Recall that all atoms are made of a very dense and small nucleus which is positively charged and a bunch of electrons, which are negatively charged, and which surround the nucleus. At the center of the stars temperatures as very high (at least a few million degrees Celsius); pressures are also high Under these circumstances the electrons are stripped off the nuclei and float around. In this large-temperature environment both electrons and nuclei very high speeds, so high that when two nuclei collide they often overcome the the repulsion produced by the fact that they both have positive charge. But when the nuclei come in such close contact with each other they will ``stick''. The result is a new nucleus and also energy is released. For example one can imagine slamming Hydrogen nuclei to produce the nucleus of a new element, Helium (see Fig. 9.3).
The result of the nuclear reaction in Fig. 9.3 is the depletion of Hydrogen in the star, the creation of Helium, and the release of energy in the form of radiation. Some of the radiation will heat the environment encouraging more nuclear reactions of the same type, but a small fraction of this energy will make its way to the star's surface and escape into space. Knowing the equivalence of mass and energy this implies that the stars become slightly lighter through this process. For our sun the loss is of ``only'' 1.35 × 1014 (135 trillion) tons per year (which is only about 7 × 10-12 - 7 trillionths - of a percent of the total solar mass). The jargon is that this reaction ``burns'' Hydrogen and that resulting ``ashes'' are mainly Helium.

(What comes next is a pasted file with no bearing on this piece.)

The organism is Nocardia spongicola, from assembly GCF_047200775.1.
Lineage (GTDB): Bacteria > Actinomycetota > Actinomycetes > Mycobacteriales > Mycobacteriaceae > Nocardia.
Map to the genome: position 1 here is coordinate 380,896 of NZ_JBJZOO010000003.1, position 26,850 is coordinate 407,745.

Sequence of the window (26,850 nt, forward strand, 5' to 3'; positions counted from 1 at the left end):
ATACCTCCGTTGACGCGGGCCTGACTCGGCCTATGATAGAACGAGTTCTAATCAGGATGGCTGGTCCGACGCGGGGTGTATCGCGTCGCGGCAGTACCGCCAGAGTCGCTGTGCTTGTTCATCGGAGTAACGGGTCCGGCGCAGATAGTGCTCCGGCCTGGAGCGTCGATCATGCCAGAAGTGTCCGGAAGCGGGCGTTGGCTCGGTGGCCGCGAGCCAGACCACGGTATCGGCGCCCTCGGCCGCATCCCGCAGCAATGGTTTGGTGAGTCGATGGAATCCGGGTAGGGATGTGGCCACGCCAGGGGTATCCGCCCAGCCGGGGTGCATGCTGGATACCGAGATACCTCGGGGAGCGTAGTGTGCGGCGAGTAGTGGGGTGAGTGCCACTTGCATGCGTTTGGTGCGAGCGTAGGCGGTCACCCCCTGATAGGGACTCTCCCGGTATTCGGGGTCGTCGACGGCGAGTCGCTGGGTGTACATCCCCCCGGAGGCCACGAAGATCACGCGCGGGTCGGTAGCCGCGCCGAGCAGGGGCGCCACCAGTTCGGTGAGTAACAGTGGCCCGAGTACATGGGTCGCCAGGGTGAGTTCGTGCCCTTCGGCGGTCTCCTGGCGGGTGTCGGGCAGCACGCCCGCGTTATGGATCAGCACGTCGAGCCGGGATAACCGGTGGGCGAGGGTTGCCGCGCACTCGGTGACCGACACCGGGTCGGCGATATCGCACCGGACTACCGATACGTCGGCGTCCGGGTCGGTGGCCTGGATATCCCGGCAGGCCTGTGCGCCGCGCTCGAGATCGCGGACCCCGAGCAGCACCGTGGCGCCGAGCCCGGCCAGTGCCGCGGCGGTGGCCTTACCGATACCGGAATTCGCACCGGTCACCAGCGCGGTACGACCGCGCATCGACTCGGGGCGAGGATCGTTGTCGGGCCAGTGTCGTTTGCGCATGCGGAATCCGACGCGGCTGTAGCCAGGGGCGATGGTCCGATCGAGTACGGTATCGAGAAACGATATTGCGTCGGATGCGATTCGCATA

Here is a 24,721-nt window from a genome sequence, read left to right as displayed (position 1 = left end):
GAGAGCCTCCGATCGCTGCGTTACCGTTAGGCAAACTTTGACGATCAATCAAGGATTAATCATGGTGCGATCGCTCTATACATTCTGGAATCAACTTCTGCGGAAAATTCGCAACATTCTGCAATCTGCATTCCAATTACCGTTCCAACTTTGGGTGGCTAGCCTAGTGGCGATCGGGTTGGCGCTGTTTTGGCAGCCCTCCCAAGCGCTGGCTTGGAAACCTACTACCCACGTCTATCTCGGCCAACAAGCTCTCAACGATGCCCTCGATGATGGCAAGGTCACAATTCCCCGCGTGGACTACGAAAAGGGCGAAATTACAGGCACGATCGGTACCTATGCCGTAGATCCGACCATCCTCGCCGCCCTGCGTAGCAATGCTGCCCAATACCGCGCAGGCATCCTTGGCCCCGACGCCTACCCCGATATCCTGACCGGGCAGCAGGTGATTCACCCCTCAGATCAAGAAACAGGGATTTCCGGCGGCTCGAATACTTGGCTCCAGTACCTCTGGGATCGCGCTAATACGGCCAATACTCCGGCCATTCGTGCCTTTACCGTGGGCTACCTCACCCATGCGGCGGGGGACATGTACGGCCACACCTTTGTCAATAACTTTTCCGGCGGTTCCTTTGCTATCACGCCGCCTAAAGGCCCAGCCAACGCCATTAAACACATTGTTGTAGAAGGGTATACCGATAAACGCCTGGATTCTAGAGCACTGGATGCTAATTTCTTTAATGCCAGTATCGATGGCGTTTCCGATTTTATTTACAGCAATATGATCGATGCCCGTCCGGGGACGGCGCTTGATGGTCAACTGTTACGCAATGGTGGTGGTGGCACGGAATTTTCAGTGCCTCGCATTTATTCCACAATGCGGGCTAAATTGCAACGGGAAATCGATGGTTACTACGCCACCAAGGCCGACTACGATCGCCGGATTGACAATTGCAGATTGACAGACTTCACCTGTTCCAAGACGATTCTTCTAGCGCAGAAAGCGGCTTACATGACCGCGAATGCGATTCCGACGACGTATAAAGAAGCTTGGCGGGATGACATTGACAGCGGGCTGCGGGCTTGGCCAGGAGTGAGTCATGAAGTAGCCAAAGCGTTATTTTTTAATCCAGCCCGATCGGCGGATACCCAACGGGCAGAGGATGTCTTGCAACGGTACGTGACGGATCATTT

The above is just one of a very large number of fusion reactions but it is the most common, and is present in all stars at some stage of their lifes. Other reactions are also important, I will talk about them later.
As time goes on the amount of Hydrogen drops and, eventually, there is not enough left to generate appreciable amounts of energy. There are nuclear reactions involving Helium (which is now quite abundant), but they require higher temperatures. So, when the Hydrogen is used up, the nuclear reactions turn off and the star continues to contract due to the gravitational pull. But, just as before, as the contraction proceeds, the temperature at the core raises, eventually reaching the threshold of nuclear reactions involving Helium.